New Conviva Data Shows Significant Drop in Ad Demand Despite Quality Improvements; Streaming Growth Normalizing After Pandemic Peak
Conviva’s Q2 2020 State of Streaming Report Highlights Impact of COVID-19, YouTube’s Move to the TV Screen and the Rise of Smart TVs
Conviva, the leader in global streaming media intelligence, released its quarterly State of Streaming report for Q2 2020, showing streaming video advertising saw a sharp decline in the past quarter with ad attempts in Q2 down 28% globally and 22% in the U.S. as compared to Q1 2020. The report also details the impact of COVID-19 with expanded regional benchmarks illustrating that while streaming continues to grow overall, it slowed in May and June as compared to its height in April when shelter-in-place orders drove streaming viewing up 81% year over year.
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Ad Demand Drops while Quality Improves
While advertising demand dropped in Q2, due in part to a lack of sports, streaming ads saw significant improvements in overall quality. Viewers spent 38% less time waiting for an ad to start in Q2 as compared to Q1 and as a result, pre-ad viewer-initiated exits dropped 22%. Ad picture quality also improved, with bitrate up 53%.
Despite quality improvements, nearly 45% of ads represented missed opportunities. The most common advertising issue continues to be the lack of demand as publishers try to fill ad slots, but no relevant ad is available.
“Shelter-in-place mandates skyrocketed streaming viewership in April, led by Europe which saw a 174% increase year over year,” said Bill Demas, CEO, Conviva. “Unfortunately advertising moved in the opposite direction with global demand significantly reduced due to COVID-19. We expect advertising to bounce back in the coming quarters as the industry and viewers acclimate to a ‘new normal’ including streaming being part of the everyday routine.”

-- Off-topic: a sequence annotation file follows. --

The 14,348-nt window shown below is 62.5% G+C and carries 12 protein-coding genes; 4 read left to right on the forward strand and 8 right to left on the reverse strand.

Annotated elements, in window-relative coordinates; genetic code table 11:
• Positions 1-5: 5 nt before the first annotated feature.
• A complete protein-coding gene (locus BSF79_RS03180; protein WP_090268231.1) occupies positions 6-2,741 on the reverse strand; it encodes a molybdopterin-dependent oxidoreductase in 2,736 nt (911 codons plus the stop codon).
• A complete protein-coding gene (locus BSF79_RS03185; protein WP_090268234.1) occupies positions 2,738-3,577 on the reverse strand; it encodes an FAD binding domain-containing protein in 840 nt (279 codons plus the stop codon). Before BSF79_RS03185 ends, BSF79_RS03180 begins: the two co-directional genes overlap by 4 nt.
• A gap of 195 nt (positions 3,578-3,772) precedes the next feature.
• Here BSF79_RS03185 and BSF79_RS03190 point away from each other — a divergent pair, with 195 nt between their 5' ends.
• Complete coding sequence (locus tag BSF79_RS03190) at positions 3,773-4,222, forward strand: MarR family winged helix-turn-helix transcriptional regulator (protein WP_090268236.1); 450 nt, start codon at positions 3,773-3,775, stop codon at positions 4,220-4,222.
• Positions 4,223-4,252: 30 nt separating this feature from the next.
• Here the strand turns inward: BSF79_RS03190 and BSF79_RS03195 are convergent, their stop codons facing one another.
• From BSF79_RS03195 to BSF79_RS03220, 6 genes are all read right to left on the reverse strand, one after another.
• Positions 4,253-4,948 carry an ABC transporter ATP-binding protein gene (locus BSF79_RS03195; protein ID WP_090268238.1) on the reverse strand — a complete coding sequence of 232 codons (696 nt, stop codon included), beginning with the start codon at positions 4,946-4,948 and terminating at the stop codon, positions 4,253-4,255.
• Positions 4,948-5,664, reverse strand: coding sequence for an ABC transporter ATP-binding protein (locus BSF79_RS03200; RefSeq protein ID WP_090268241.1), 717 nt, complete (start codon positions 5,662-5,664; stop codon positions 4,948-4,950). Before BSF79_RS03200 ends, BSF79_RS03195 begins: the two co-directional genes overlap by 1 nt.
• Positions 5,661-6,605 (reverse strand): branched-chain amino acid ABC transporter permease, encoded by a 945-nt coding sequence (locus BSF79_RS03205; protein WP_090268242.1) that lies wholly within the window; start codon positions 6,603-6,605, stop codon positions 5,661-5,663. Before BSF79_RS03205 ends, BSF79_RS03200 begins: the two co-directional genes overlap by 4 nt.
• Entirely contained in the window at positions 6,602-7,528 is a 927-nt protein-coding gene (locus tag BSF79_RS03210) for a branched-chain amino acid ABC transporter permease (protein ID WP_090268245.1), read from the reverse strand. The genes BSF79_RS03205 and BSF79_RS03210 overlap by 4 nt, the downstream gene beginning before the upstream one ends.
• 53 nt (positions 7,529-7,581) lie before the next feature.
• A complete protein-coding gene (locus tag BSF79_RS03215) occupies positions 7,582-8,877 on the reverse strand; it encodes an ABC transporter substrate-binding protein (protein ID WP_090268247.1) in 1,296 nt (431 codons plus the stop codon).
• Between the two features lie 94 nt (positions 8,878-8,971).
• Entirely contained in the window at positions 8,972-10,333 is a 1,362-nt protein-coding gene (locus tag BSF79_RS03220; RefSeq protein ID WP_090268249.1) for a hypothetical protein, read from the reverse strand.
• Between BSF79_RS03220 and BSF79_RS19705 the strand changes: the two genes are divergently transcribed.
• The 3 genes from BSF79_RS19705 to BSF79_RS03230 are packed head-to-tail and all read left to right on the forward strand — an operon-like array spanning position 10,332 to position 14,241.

Streaming Device Growth: TV Sees Triple Digit Increase
Conviva uncovered significant increases in viewing as people tuned in natively within their smart TVs. Global share of smart TV viewing more than doubled as viewing time increased 239% year over year. Also bolstering television viewing were connected TV devices (Roku, Amazon Fire TV, etc.) which saw a 61% increase and game consoles a 55% increase in time spent streaming year over year.
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Global device share in Q2 2020 included:
- Smart TVs: Samsung commanded half of all viewing time via smart TV, followed by LG TVs with 23%, Vizio TVs with 11%, Android TVs with 8% and Amazon Fire TVs with 7%.
- Connected TV Devices: Roku remained the leader among connected TV devices, capturing half of the total viewing time for the category. Amazon Fire TV captured 29%, Apple TV 8.7%, Chromecast 7.3%, Android TV 3.6% and Humax 1.3%.
- Gaming Consoles: PlayStation bested Xbox in streaming viewership at slightly over 50% of viewing time versus Xbox’s 47%.
Connected TV devices had the largest share of viewing time in both North America (56%) and Europe (32%). In South America smart TVs (40%) has the largest share of viewing time, while in Asia (49%) and Africa (43%) desktops remain the primary streaming device.
Viewers Embrace YouTube on Bigger Screens
YouTube is primarily watched on mobile devices which captured 59% share of time spent in Q2 2020. However, the trend towards TVs also impacted YouTube as viewing on connected TVs and consoles accounted for a 25% share of YouTube viewing in Q2 2020, a 69% increase from 16% share the prior Q2.
Socializing Sports with No Sports
On social media, North American professional sports bottomed out in June, with social engagements by sports teams down more than 71% from their 2020 low in January while European professional sports teams increased their social engagements by 64% in June as compared to their 2020 low in April. A notable bright spot for North American leagues on social was the NFL Draft in late April, as the NFL teams surpassed NBA teams in total engagements for the only time during the year.
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